Earth as Art: Incredible Images from Space


Icelandic TigerPhoto: USGSEyjafjorour, Iceland

All images courtesy of the U.S. Geological Survey (USGS)

When asked “How does India look from space?” by then Prime Minister Indira Gandhi, Rakesh Sharma, the first Indian to travel in space, replied “Saare Jahan Se Achcha” – better than the whole world.

Yes, our Earth looks amazingly beautiful when viewed from space. Especially that particular city or neighborhood we live in seems to be more fascinating to us. The image you see above with stripes of orange, black and white, gives an impression of a tiger’s head. But, actually it is a satellite image of Eyjafjorour, the longest fjord in Iceland. Join me for an amazing tour of the world including active volcanoes, big mountain ranges and famous deserts.

Ganges River Delta, IndiaGanges River DeltaPhoto: USGS

The U. S. Geological Survey (USGS) has released a whole new series of interesting images, taken from the Landsat 5 and Landsat 7 satellites, that may appear to you as surreal paintings from the 1920s at first glance.

The image of the Ganges River Delta looks very interesting from above. The arc-shaped formation is the delta emptying itself into the Bay of Bengal. Next to the delta is one of the world’s largest reserves, Sunder van forest, in green.

Eastern Himalaya, ChinaHimalayaPhoto: USGS

The great Himalaya mountains contain some of the highest peaks in the world. Eastern Himalaya occupies southeast Tibet in China and the image is showing major rivers in China among snowy peaks, which looks like a nice patchwork of white on red. One most important fact about eastern Himalaya is that this area has been declared a biodiversity hotspot by Conservation International.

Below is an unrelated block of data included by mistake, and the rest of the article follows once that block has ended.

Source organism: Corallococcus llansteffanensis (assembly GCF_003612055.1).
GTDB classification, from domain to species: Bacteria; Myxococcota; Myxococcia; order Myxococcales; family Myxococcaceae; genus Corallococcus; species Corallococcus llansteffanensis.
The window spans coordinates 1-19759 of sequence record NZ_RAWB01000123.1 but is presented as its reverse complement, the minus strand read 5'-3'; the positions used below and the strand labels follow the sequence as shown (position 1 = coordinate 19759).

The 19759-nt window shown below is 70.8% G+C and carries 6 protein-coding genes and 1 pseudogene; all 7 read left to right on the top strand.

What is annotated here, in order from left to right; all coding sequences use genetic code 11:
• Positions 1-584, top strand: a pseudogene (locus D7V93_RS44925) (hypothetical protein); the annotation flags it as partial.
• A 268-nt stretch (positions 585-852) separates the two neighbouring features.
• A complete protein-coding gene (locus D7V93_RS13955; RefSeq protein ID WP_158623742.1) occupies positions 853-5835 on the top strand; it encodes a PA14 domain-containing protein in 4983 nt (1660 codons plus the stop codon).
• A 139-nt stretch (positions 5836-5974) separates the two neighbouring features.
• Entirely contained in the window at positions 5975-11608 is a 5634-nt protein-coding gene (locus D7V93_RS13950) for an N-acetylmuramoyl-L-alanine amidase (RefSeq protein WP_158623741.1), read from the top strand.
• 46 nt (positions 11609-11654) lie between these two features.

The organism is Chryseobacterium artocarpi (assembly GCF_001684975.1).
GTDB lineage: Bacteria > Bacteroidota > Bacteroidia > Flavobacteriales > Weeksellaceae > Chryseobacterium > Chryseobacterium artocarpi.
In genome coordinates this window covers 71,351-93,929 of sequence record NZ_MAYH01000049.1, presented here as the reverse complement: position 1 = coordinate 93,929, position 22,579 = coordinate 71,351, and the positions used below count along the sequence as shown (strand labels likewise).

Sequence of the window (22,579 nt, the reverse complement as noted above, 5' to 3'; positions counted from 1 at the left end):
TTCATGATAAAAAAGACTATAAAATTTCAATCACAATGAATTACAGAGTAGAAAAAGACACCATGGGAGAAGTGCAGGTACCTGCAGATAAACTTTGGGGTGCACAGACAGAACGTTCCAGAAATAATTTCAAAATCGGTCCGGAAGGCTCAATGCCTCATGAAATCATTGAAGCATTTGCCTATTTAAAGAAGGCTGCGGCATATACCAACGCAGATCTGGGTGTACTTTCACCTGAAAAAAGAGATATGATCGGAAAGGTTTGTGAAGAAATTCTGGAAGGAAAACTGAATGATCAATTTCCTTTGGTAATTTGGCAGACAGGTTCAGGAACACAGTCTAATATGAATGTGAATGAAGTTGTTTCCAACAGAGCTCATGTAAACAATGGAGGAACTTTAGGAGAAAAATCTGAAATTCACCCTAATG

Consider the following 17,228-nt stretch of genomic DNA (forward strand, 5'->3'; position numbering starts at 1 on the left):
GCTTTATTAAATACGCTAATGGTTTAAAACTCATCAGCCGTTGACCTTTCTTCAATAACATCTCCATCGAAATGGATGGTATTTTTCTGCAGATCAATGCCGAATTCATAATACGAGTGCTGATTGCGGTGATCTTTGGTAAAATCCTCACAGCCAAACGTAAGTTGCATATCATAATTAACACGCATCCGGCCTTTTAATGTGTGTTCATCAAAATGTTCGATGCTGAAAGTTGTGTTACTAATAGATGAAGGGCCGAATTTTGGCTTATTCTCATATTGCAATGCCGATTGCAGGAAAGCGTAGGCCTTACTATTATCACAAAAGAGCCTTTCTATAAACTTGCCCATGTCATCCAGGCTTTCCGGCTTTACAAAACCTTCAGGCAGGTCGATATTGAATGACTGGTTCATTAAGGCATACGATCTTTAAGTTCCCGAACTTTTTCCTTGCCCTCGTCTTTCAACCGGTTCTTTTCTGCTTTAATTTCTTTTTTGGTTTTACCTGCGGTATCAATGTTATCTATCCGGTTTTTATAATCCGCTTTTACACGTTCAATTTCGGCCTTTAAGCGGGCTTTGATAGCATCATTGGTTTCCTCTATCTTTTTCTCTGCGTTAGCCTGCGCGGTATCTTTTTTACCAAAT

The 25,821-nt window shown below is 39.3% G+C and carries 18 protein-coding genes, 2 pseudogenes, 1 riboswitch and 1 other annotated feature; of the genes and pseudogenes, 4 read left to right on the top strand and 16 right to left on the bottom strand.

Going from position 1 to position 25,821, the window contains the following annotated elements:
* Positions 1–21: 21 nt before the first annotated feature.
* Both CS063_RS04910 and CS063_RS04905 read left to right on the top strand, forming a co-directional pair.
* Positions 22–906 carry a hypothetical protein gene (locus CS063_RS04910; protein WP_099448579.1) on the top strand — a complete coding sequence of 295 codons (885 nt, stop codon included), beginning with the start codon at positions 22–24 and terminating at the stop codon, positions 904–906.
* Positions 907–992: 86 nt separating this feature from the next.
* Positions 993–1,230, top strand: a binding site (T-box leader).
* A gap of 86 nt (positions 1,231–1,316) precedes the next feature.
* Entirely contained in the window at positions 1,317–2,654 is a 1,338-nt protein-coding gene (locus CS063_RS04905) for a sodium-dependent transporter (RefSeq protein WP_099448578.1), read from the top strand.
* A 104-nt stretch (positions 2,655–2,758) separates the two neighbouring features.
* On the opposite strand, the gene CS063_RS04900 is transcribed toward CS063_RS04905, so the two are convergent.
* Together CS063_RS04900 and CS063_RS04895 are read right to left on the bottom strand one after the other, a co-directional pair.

Namib Desert, Africa
Namib DesertPhoto: USGS

Beyond imagination, this image depicts beautiful sand dune formations in the Namib Desert in Africa. The Namib Desert is known as the oldest desert in the world and is an important location of mining of tungsten, salt and diamonds. Some of the sand dunes you see are 300 meters high, formed by interaction with the coastal winds.

Colima Volcano, Mexico
Colima Volcano,MexicoPhoto: USGS

Being active for five million years and having erupted more than 40 times, Colima Volcano is the most active volcano in Mexico. It has two peaks, out of which only one is active. The image was taken by the satellite in 2003, and clearly shows lava flow and surrounding areas covered with volcanic ash.

Okavango River Delta,BotswanaOkavango DeltaPhoto: USGS

The Okavango Delta, known as world’s largest inland delta, formed as a result of the Okavango River emptying into the Kalahari Desert. Slowly proceeding into the desert, the river forms a beautiful maze of lagoons, channels and islands in radiant colors, giving us an impression of an oasis in a lifeless desert.

You would be surprised to know that all these images were acquired in black and white initially, then ‘false color’ was applied to each spectral band, giving them a remarkable look. Matt Larsen, associate director for climate and land use change USGS, says: “The magnificently engaging portrait of Earth encourages us all to learn more about our complex world”.

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